As we close the book on another year, we decided to take a look back on the year that was and a look ahead at the year that will be when it comes to mortgage rates. In this edition of Your Home, our Solomon Syed shares more.
"Since January we've seen a pretty sharp increase in interest rates. If you go back a year from now, you're going to find that the average 30 year fixed rate was pretty close to 3.5 percent, we're looking at about a full point higher for interest rates today," said Phil Reece, Homestead Funding Corp. Sales Manager.
So what's driving the increase?
"The biggest change in rates has been because of the fed's policy on what they've been doing with buying bonds. They had a policy called quantitative easing, which basically flooded money into the bond market and that artificially lowered mortgage rates for years. The fed policy is nearing its conclusion, they're just about done. They're tapering off that quantitative easing," Reece added.
Once the policy completely ceases, there will more than likely be a slight rise in rates, but they are still at historically low numbers.
"If you look at the published data, if you do an average of all of the mortgage rates over that period of time, it's nearly 7 percent. So if you're looking at a best execution rate, which is the best qualified borrower, being somewhere in the mid 4s, compare that to 7 percent and that seems like an amazing deal," Reece went on to say.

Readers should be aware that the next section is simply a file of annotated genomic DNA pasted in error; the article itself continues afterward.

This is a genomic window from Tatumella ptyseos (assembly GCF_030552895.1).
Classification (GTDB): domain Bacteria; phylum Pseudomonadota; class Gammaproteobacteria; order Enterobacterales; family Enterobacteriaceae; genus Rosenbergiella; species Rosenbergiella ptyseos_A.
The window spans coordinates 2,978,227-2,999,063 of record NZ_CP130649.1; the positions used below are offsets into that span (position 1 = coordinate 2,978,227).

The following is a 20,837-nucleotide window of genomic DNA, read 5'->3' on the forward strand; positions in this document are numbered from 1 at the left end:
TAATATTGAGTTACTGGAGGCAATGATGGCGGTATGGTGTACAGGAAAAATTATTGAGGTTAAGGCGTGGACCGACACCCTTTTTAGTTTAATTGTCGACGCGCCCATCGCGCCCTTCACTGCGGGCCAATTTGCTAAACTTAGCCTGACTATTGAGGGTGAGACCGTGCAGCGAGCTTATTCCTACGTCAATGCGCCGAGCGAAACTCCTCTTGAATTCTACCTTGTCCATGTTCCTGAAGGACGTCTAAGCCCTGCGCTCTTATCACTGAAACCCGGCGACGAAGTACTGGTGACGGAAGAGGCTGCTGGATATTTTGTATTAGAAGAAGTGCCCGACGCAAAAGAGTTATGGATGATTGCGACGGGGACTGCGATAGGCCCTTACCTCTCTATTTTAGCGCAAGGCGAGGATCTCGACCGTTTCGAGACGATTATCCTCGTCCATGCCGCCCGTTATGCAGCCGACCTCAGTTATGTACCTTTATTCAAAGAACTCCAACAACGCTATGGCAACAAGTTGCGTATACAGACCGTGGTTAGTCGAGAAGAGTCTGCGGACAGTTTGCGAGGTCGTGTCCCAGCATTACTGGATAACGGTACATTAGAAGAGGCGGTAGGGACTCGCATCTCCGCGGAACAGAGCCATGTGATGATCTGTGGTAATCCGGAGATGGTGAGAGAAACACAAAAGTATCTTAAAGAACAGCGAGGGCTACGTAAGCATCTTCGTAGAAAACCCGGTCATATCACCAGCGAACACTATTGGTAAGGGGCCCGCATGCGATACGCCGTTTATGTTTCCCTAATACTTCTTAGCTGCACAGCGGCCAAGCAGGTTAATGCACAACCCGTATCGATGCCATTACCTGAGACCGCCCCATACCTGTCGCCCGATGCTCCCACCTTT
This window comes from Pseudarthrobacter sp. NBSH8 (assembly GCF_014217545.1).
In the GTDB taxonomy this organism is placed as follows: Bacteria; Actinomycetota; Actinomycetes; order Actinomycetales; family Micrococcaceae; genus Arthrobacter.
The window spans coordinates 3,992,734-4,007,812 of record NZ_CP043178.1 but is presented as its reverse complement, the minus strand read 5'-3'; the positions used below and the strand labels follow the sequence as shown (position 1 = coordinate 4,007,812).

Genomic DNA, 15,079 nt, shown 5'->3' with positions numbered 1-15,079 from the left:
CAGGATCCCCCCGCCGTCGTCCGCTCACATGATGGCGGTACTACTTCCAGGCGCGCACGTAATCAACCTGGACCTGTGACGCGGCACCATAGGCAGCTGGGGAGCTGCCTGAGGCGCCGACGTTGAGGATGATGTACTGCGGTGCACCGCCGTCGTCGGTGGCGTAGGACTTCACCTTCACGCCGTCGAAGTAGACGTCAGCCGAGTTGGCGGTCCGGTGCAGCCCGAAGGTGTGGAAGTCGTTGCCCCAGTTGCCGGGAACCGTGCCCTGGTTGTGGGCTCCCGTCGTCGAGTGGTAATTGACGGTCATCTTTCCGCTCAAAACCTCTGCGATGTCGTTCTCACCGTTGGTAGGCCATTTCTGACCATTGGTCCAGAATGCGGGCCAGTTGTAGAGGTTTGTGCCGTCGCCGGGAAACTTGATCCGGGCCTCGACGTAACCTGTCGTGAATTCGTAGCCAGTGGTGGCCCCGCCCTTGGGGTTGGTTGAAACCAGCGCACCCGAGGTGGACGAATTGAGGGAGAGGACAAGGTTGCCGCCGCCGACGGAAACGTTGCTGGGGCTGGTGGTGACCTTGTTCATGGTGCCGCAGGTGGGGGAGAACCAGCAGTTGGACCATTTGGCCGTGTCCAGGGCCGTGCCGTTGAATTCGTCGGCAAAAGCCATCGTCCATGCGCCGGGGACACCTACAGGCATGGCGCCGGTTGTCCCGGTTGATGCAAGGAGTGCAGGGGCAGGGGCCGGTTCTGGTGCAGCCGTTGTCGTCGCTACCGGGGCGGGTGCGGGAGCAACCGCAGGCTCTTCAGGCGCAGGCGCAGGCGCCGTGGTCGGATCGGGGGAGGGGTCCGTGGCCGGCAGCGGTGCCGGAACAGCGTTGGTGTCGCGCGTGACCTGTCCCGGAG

If you're looking to buy a home, you may think that rising interest rates could you cause to have higher payments, but there are other factors that also impact your rate and payment
"How good a credit score you have, is very important. It can affect rates more than the subtle change we've had in interest rates over the past three to six months. The type of loan product that you apply for makes a big difference as well," Reece said.
Reece also says that government loans like FHA, USDA and VA could be better options for buyers as rates continue to increase.